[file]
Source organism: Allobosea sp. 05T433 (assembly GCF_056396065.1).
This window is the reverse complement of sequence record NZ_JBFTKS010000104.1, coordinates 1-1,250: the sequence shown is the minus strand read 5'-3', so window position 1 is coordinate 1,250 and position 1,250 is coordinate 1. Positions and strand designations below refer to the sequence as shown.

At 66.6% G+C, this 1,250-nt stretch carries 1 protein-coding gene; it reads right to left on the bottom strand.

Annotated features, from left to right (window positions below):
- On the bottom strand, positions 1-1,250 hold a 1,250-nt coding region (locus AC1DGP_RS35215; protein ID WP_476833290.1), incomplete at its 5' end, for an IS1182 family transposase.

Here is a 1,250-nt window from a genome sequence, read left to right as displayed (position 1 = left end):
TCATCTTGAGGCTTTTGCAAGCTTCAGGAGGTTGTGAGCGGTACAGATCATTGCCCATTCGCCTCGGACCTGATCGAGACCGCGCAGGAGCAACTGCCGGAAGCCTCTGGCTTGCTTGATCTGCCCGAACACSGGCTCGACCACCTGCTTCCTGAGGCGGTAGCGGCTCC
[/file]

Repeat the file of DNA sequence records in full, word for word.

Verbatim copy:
Source organism: Allobosea sp. 05T433 (assembly GCF_056396065.1).
This window is the reverse complement of sequence record NZ_JBFTKS010000104.1, coordinates 1-1,250: the sequence shown is the minus strand read 5'-3', so window position 1 is coordinate 1,250 and position 1,250 is coordinate 1. Positions and strand designations below refer to the sequence as shown.

At 66.6% G+C, this 1,250-nt stretch carries 1 protein-coding gene; it reads right to left on the bottom strand.

Annotated features, from left to right (window positions below):
- On the bottom strand, positions 1-1,250 hold a 1,250-nt coding region (locus AC1DGP_RS35215; protein ID WP_476833290.1), incomplete at its 5' end, for an IS1182 family transposase.

Here is a 1,250-nt window from a genome sequence, read left to right as displayed (position 1 = left end):
TCATCTTGAGGCTTTTGCAAGCTTCAGGAGGTTGTGAGCGGTACAGATCATTGCCCATTCGCCTCGGACCTGATCGAGACCGCGCAGGAGCAACTGCCGGAAGCCTCTGGCTTGCTTGATCTGCCCGAACACSGGCTCGACCACCTGCTTCCTGAGGCGGTAGCGGCTCC